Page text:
In a small apartment in East Hollywood, the sound of rush-hour traffic filters through the warm evening air. A group of tired, hungry friends voices a serious craving — not for some seasonal restaurant cuisine or even tacos, but for fast food. Crunchy, melty, salty, addictive fast food.
No one is willing to make a junk food run and risk losing a coveted parking spot. But the grocery store is just down the street.
Fast forward 30 minutes. The coffee table is covered in dirty paper plates and crumpled paper napkins. A group of tired friends is now on the couch, happily satiated.
This was the scene after a recent fast-food craving for a Taco Bell Crunchwrap Supreme hit. It may sound counterintuitive, but for us, at the time, making the stuff from scratch ourselves was oddly easier than the alternative.
If you’re not familiar with the Crunchwrap Supreme (really?), it involves a large flour tortilla wrapped around taco meat, nacho cheese sauce, lettuce, sour cream and a crunchy tostada.
Sometimes you need it. It creeps up on you in the same way you yearn for the special sauce from an In-N-Out Double Double burger to drip down your chin. And it’s that same feeling you get when you think about the takeout box of Panda Express orange chicken you can attack with some wooden chopsticks.
No one is judging you. And if they are, they shouldn’t be. Not all meals can be eaten at the city’s most lauded restaurants.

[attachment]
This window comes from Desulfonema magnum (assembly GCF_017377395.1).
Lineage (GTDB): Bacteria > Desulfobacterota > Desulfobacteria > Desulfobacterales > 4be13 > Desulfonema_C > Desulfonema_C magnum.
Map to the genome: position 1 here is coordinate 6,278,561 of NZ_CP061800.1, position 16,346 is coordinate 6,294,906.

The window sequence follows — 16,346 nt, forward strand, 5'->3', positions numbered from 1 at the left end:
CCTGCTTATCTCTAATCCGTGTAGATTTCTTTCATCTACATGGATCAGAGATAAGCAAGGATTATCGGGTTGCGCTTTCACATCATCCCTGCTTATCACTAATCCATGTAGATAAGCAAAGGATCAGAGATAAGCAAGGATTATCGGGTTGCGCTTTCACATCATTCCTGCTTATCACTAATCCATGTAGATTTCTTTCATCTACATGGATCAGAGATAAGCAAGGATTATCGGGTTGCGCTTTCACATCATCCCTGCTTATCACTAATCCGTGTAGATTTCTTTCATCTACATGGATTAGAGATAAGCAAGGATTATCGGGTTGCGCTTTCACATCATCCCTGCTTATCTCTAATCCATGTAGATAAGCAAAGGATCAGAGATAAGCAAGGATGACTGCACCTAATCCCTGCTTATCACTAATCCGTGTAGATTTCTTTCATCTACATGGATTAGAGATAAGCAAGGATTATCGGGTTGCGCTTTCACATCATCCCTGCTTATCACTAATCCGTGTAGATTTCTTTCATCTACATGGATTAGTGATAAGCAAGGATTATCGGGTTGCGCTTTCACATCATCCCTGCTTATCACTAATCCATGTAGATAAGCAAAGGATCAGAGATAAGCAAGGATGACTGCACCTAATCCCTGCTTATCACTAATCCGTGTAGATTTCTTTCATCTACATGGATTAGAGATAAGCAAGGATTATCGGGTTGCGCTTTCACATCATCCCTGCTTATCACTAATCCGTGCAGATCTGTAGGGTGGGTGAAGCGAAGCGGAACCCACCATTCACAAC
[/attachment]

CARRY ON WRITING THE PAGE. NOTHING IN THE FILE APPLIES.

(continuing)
But a craving for fast food doesn’t mean you actually have to eat dinner at a fast-food restaurant. Bad playlists, scratchy paper napkins and fluorescent lighting aren’t good for anyone. As for drive-through, in this town we spend enough time in our cars already, thank you.
The solution? Make your fast-food favorites at home, and eat them in the comfort of your dimly lighted dining room, listening to NPR with your Labrador curled up under your feet.
As an act of public service, we are providing our own recipes for copycat In-N-Out Double Doubles, Taco Bell Crunchwrap Supremes and Panda Express orange chicken. We think there’s a high probability these “unofficial” recipes will taste better than the real thing.
Orange chicken sauce
In a small bowl, stir together the water and corn starch to make a slurry. Set aside.
In a small saucepan, combine the orange juice, zest and marmalade along with the soy sauce, garlic, ginger, chile sauce, mirin, rice wine vinegar, white wine vinegar, honey, pepper and salt. Heat over medium-high heat, stirring occasionally until the mixture comes to a simmer, 2 to 3 minutes.
Whisk in the corn starch slurry and continue to cook until the sauce comes back to a simmer, about 2 minutes. Remove from heat and set aside. This makes about 1 cup sauce.
Pour the corn starch into a shallow baking dish or bowl. Toss the chicken pieces in with the corn starch to coat, then set aside for a few minutes. Toss the chicken with the corn starch a second time to coat again. Set aside.
Add enough oil to a large heavy pot so the oil comes about halfway up the sides. Heat the oil until a thermometer inserted reaches 350 degrees.
Fry the chicken pieces, a handful at a time, until the chicken is firm and the fried coating is a pale golden color. Drain on a cooling rack lined with paper towels.
Heat a wok over high heat until hot. Add the orange chicken sauce and cook until the sauce starts to bubble, about 1 minute.
Add the chicken to the pan and stir until each piece is well coated with the sauce, about 1 to 2 minutes. Serve immediately.
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